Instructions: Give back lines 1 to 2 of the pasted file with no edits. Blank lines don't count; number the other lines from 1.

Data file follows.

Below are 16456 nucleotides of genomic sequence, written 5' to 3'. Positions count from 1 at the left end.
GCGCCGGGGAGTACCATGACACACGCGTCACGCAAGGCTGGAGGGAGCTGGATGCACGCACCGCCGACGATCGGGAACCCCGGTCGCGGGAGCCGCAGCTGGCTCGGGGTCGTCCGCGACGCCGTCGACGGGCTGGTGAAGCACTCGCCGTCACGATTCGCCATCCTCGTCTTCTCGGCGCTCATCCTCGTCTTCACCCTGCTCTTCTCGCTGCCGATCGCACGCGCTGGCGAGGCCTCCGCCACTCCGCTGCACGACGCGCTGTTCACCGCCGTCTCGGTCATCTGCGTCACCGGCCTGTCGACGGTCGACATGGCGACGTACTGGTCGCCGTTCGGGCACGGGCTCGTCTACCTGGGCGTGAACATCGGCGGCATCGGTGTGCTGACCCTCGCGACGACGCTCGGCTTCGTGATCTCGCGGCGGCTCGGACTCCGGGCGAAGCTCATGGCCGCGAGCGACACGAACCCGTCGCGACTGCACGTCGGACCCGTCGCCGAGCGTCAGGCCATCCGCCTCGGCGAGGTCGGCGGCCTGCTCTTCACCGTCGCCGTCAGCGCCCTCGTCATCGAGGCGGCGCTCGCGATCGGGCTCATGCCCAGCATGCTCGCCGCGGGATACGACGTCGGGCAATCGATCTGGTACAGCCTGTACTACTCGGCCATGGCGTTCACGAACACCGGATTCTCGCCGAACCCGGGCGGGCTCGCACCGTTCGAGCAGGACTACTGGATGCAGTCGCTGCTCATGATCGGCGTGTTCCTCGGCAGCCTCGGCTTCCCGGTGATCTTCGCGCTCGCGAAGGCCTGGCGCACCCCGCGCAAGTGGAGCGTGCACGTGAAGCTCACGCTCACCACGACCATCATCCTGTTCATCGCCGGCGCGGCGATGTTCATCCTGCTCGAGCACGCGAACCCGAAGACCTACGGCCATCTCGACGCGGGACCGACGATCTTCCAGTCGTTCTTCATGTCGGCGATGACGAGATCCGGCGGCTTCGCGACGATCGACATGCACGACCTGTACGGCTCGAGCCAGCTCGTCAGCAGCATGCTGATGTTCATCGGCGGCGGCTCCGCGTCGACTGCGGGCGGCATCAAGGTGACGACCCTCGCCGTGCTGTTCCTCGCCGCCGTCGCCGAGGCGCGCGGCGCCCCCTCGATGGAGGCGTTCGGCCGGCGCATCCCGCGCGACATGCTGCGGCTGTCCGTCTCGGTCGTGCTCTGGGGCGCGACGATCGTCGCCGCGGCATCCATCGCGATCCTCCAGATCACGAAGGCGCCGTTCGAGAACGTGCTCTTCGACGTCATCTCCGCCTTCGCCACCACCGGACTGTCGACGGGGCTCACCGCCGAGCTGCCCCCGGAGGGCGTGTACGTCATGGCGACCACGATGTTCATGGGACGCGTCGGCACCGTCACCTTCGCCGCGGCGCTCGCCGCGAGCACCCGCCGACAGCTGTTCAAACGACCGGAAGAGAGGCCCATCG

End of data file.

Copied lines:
Below are 16456 nucleotides of genomic sequence, written 5' to 3'. Positions count from 1 at the left end.
GCGCCGGGGAGTACCATGACACACGCGTCACGCAAGGCTGGAGGGAGCTGGATGCACGCACCGCCGACGATCGGGAACCCCGGTCGCGGGAGCCGCAGCTGGCTCGGGGTCGTCCGCGACGCCGTCGACGGGCTGGTGAAGCACTCGCCGTCACGATTCGCCATCCTCGTCTTCTCGGCGCTCATCCTCGTCTTCACCCTGCTCTTCTCGCTGCCGATCGCACGCGCTGGCGAGGCCTCCGCCACTCCGCTGCACGACGCGCTGTTCACCGCCGTCTCGGTCATCTGCGTCACCGGCCTGTCGACGGTCGACATGGCGACGTACTGGTCGCCGTTCGGGCACGGGCTCGTCTACCTGGGCGTGAACATCGGCGGCATCGGTGTGCTGACCCTCGCGACGACGCTCGGCTTCGTGATCTCGCGGCGGCTCGGACTCCGGGCGAAGCTCATGGCCGCGAGCGACACGAACCCGTCGCGACTGCACGTCGGACCCGTCGCCGAGCGTCAGGCCATCCGCCTCGGCGAGGTCGGCGGCCTGCTCTTCACCGTCGCCGTCAGCGCCCTCGTCATCGAGGCGGCGCTCGCGATCGGGCTCATGCCCAGCATGCTCGCCGCGGGATACGACGTCGGGCAATCGATCTGGTACAGCCTGTACTACTCGGCCATGGCGTTCACGAACACCGGATTCTCGCCGAACCCGGGCGGGCTCGCACCGTTCGAGCAGGACTACTGGATGCAGTCGCTGCTCATGATCGGCGTGTTCCTCGGCAGCCTCGGCTTCCCGGTGATCTTCGCGCTCGCGAAGGCCTGGCGCACCCCGCGCAAGTGGAGCGTGCACGTGAAGCTCACGCTCACCACGACCATCATCCTGTTCATCGCCGGCGCGGCGATGTTCATCCTGCTCGAGCACGCGAACCCGAAGACCTACGGCCATCTCGACGCGGGACCGACGATCTTCCAGTCGTTCTTCATGTCGGCGATGACGAGATCCGGCGGCTTCGCGACGATCGACATGCACGACCTGTACGGCTCGAGCCAGCTCGTCAGCAGCATGCTGATGTTCATCGGCGGCGGCTCCGCGTCGACTGCGGGCGGCATCAAGGTGACGACCCTCGCCGTGCTGTTCCTCGCCGCCGTCGCCGAGGCGCGCGGCGCCCCCTCGATGGAGGCGTTCGGCCGGCGCATCCCGCGCGACATGCTGCGGCTGTCCGTCTCGGTCGTGCTCTGGGGCGCGACGATCGTCGCCGCGGCATCCATCGCGATCCTCCAGATCACGAAGGCGCCGTTCGAGAACGTGCTCTTCGACGTCATCTCCGCCTTCGCCACCACCGGACTGTCGACGGGGCTCACCGCCGAGCTGCCCCCGGAGGGCGTGTACGTCATGGCGACCACGATGTTCATGGGACGCGTCGGCACCGTCACCTTCGCCGCGGCGCTCGCCGCGAGCACCCGCCGACAGCTGTTCAAACGACCGGAAGAGAGGCCCATCG